Buckle Up: The History of Seatbelts
It’s easy to take modern seat belts for granted — but they weren’t always a standard safety feature in vehicles. Here’s a brief glimpse at the fascinating history of car seat belts.
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The evolution of the seat belt
Though you might think that seat belts — and mandatory seat belt laws — have been around as long as automobiles, the first seat belt wasn’t invented until the 19th century. Edward J. Claghorn of New York was granted the first safety belt patented (US Patent 312,085) on Feb. 10, 1885. This simple belt was a mere lap strap that used hooks and other attachments to secure people to a fixed object.
The modern seat belt made its first appearance almost 75 years later in 1959, when Volvo engineer Nils Bohlin invented the three-point seat belt. Volvo was the first automaker to integrate this design across its entire lineup. The company even sacrificed billions of dollars to share Bohlin’s design with other automakers.
The development of seat belt laws
Though consumers were becoming more aware of the importance of seat belts, this safety feature still remained optional in the majority of American cars. The U.S. Congress finally recognized the mounting number of deaths due to car accidents without seat belts, passing a new minimum federal standard for safety belts in 1963 to help improve passenger safety.
A year after setting these standards, the U.S. Commerce Department then adopted several regulations in regards to seat belt adoption, usage, and testing. Many of these regulations were ones that the Society of Automotive Engineers had previously issued.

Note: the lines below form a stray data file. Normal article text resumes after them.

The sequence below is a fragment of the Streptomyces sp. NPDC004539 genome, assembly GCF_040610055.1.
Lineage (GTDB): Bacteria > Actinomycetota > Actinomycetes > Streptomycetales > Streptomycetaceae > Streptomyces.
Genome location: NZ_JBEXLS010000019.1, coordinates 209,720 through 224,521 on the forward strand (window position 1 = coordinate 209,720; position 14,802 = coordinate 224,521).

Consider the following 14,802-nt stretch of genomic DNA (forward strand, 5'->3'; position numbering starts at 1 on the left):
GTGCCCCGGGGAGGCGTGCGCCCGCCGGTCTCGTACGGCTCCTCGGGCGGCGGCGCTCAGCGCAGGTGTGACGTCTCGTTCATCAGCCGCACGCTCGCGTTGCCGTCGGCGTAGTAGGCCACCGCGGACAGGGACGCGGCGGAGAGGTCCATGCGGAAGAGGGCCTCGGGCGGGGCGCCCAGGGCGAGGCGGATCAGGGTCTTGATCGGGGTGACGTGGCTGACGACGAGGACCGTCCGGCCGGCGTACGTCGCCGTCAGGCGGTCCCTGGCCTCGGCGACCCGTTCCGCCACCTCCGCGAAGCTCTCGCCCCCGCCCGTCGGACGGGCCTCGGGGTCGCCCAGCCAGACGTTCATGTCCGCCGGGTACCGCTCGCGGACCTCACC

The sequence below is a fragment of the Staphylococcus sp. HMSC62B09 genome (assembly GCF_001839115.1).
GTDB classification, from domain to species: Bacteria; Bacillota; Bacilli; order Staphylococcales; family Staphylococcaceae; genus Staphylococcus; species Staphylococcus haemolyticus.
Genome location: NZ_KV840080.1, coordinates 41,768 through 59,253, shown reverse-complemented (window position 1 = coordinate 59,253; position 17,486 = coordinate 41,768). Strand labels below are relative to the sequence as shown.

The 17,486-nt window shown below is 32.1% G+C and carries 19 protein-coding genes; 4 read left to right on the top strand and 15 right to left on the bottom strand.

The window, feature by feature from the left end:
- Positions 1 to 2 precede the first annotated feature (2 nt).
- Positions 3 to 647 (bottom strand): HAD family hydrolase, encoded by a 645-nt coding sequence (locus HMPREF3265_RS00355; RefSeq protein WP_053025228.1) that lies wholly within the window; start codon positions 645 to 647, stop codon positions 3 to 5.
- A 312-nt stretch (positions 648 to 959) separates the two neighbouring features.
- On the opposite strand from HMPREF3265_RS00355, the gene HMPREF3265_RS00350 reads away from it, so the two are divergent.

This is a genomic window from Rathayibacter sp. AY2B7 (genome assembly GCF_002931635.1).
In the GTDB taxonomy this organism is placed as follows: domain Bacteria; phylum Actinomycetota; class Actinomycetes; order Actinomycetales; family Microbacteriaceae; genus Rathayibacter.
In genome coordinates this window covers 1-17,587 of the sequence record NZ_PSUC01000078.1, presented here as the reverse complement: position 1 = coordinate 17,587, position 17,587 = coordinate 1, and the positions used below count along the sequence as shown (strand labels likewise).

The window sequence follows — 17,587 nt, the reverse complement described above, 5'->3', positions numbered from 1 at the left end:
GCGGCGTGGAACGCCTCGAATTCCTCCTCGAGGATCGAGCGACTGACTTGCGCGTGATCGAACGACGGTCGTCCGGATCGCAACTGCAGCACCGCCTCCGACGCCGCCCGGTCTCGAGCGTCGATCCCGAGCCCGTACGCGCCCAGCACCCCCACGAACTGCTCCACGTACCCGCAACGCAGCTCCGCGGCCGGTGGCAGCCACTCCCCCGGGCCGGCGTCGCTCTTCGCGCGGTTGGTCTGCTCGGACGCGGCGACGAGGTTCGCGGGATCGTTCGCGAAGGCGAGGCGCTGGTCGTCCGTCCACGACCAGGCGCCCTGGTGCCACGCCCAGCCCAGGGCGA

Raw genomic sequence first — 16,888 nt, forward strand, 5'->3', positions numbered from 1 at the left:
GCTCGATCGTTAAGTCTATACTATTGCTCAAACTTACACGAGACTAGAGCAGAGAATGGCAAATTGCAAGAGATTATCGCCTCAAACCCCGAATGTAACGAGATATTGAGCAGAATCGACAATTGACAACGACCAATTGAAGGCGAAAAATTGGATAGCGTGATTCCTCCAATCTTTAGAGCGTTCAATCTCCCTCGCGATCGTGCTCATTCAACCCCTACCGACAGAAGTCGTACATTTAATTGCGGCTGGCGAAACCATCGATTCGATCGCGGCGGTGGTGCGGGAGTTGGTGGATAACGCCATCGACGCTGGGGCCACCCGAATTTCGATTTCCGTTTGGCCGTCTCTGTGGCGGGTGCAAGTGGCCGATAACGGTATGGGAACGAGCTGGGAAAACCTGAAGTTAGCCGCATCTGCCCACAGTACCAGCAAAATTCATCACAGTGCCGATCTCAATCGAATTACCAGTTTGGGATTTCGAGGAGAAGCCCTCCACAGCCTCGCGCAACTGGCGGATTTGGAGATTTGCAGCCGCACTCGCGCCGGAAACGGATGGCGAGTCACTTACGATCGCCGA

In 1968, the U.S. passed the Motor Vehicle Safety Standard, which required all new vehicles to have seat belts. After that, states established seat belt laws that complemented this national mandate.
Though these laws differ from state to state, the first mandatory law that required vehicle occupants to wear their seat belts came into effect on Dec. 1, 1984, in New York. Since then, every state has passed its own law that requires the use of seat belts with Maine and South Dakota becoming the last two states to do so in 1995.
Seat belts have definitely come a long way since the 19th century. And, while it’s important to use seat belts, it’s also important to clean them. Brush up on these tips for sanitizing your vehicle’s seat belts, then discover some extra reasons to wear a seat belt when you’re riding in the car.
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Whitney Russell is a current resident of Dayton, though her spirit can be found beach-bumming in Puerto Rico (the land of her half-Puerto Rican heritage). When not adventuring through the exciting world of car news, she can be found hiking with her husband and their two dogs, visiting nephews and nieces, discovering new memes, thrifting, decorating, crafting, woodburning, researching random things, and escaping into a great movie. See more articles by Whitney.